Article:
By Zack Quaintance — Her Infernal Descent is the story of Lynn, a mother literally marching through hell in search of her recently-deceased family. Put simply, it's one unique comic. A loose retelling of Dante’s Inferno, it stars a fairly typical mom plus a host of dead celebrities, from Jimi Hendrix to Homer (Odyssey not Simpson) to Kafka, ironically serving as a judge.
This issue is three of five, and in it, the qualities that made the first two installments so interesting have been upped: dry humor, surreal encounters with departed artists, and the melancholy motivating Lynn to traverse literal hell. There’s quite a bit to be impressed with, both holistically as well as within this singular issue, but let’s start with the writing.
The duo of Lonnie Nadler and Zac Thompson are on the rise, catching much buzz with their work on Marvel’s Cable, taking over Valiant's Bloodshot, and writing the excellent body horror book Come Into Me. Although it’s early in their careers to brand them with a regular motif, I’d still say this book seems like a departure, at once under and overstated—understated with its characterization of Lynn and overstated with the absurd hell unfolding around her.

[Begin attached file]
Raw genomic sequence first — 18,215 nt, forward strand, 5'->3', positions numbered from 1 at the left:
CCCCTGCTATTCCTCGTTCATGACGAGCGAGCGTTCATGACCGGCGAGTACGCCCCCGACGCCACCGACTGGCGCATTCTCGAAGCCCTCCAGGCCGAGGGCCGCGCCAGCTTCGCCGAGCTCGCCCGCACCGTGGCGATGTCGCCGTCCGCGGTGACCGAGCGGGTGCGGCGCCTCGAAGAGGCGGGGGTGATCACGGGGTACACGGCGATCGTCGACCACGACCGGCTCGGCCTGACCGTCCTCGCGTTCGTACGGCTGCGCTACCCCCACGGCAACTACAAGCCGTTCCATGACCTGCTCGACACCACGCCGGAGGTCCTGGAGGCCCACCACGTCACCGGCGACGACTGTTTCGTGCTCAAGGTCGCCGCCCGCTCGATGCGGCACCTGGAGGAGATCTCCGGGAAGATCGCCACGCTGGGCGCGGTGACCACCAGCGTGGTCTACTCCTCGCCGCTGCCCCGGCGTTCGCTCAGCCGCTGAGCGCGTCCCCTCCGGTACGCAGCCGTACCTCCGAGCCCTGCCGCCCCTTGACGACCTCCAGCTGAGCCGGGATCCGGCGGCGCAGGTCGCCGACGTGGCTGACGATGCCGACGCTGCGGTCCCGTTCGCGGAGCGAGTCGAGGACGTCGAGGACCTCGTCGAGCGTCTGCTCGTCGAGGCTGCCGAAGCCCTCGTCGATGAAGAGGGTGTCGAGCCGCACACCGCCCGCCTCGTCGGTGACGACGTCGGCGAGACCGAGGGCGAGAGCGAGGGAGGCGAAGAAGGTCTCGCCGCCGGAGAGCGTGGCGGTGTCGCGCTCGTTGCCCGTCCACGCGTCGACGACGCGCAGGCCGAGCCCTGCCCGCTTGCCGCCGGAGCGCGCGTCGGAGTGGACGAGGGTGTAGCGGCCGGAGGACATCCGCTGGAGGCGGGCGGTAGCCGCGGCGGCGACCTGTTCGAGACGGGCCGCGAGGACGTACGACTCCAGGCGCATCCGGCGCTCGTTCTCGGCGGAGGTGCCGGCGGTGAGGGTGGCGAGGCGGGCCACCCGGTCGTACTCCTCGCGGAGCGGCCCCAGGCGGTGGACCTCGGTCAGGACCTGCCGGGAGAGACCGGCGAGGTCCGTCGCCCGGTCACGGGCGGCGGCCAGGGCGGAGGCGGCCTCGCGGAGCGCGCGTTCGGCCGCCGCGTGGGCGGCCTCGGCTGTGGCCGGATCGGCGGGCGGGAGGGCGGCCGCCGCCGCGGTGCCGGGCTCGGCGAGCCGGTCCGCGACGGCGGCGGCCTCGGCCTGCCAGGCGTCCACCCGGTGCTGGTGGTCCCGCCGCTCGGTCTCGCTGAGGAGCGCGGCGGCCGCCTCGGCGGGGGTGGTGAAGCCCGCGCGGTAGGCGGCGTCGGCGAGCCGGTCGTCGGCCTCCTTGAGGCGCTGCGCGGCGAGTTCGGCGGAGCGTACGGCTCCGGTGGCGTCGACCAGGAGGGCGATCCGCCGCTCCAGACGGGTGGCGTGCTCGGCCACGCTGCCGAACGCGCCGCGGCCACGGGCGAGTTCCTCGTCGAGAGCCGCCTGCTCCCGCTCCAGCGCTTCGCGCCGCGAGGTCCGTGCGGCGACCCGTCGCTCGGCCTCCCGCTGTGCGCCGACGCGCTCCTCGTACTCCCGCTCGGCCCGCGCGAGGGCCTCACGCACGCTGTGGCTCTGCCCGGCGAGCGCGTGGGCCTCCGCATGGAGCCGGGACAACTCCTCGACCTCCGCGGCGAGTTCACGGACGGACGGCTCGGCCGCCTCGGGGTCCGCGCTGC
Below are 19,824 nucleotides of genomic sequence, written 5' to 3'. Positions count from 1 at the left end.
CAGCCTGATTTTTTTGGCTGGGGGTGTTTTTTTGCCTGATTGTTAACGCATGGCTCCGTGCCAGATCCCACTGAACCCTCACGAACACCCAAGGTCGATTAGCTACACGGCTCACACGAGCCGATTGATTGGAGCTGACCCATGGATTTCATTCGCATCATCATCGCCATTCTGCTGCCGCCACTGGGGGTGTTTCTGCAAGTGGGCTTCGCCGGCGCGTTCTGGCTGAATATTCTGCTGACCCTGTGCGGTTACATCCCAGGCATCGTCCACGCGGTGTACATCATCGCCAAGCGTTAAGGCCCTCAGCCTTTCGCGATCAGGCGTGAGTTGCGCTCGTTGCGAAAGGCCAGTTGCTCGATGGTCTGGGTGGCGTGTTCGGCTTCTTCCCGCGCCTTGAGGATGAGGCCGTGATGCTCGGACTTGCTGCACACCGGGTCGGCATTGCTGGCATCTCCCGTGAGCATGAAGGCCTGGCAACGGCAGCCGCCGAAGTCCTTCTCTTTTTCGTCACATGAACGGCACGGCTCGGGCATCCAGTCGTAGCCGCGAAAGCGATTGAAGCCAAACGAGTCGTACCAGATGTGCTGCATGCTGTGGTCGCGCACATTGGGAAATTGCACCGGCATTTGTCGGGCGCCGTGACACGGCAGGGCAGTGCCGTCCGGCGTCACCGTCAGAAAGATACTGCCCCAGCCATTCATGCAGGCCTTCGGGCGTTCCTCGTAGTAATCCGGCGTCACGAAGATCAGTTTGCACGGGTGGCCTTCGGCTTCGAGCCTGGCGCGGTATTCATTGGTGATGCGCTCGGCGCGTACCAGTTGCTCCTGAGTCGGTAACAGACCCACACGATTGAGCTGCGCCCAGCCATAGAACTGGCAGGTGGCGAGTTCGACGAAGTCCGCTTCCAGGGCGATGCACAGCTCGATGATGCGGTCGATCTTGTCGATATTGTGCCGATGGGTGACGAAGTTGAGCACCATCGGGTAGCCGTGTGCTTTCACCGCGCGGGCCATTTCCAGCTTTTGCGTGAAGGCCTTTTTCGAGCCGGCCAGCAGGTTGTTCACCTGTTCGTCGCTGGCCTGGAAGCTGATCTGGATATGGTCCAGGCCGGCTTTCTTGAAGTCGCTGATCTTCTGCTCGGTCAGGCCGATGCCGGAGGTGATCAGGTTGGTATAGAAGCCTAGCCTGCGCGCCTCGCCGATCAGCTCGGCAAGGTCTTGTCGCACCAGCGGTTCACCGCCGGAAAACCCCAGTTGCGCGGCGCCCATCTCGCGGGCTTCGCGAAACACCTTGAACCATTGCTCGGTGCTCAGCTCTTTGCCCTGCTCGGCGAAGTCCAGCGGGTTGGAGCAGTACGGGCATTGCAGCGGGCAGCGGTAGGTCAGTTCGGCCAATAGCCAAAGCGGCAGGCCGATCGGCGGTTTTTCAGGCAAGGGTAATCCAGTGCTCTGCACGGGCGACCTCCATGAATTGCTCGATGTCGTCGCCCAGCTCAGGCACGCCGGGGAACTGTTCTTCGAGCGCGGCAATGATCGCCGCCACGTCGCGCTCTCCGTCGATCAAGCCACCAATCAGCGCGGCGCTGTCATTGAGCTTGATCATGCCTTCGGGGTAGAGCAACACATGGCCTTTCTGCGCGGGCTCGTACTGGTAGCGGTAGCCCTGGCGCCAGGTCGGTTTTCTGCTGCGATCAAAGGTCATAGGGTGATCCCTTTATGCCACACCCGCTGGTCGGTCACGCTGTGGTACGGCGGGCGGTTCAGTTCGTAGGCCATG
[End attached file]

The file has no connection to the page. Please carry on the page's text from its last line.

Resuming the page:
The mom-ness of our hero is so well done, especially in interactions with deceased members of the intelligentsia. She’s unimpressed but tolerant of William Blake yet thrilled to meet Agatha Christie. When Andy Warhol tells her he’s trying to be nice, she replies Try harder. She uses old school mom-typical expressions like Hey buster, Oh for Pete’s sake, or ...that time I smoked the danged reefer. Obviously these writers aren’t mothers, but they seem to be working hard to see and convey their own moms' perspectives. The result is a character who is utterly relatable.
The real heart of the book, however, is Lynn's regret over her lost loved ones. In this issue, hellions try to torture her with her own memories in a poignant spread that nearly brought me to tears. We also see Lynn recall that normal life had perhaps pushed her to drinking. Like the earlier charm, these tragedies are never belabored, and that's a credit to the scripting.
The visuals, of course, also deserve much credit. Kyle Charles and Dee Cunniffe are a versatile team, capable of both quiet emotions and of depicting hell. They bounce between these modes, often integrating them into shared environs. The cover to issue three is a great example. We see Lynn with her practical haircut and dress navigating a labyrinth of the macabre. Within this cover, Charles and Cunniffe so thoroughly convey her driving mission so well that ifI think about it too long I’ll get emotional.
On that note, I’ll conclude by noting this book is built to hurt your heart, badly, the moment she reunites with her family, and I for one am there for the devastation.
Overall: In Her Infernal Descent #3, the qualities that make this comic so enthralling are ratcheted up, resulting in the best issue yet. This is a literary comic of the highest order, a well-constructed story rich with melancholic moments, intelligentsia in-jokes, and a layer of subtle charm. 9.0/10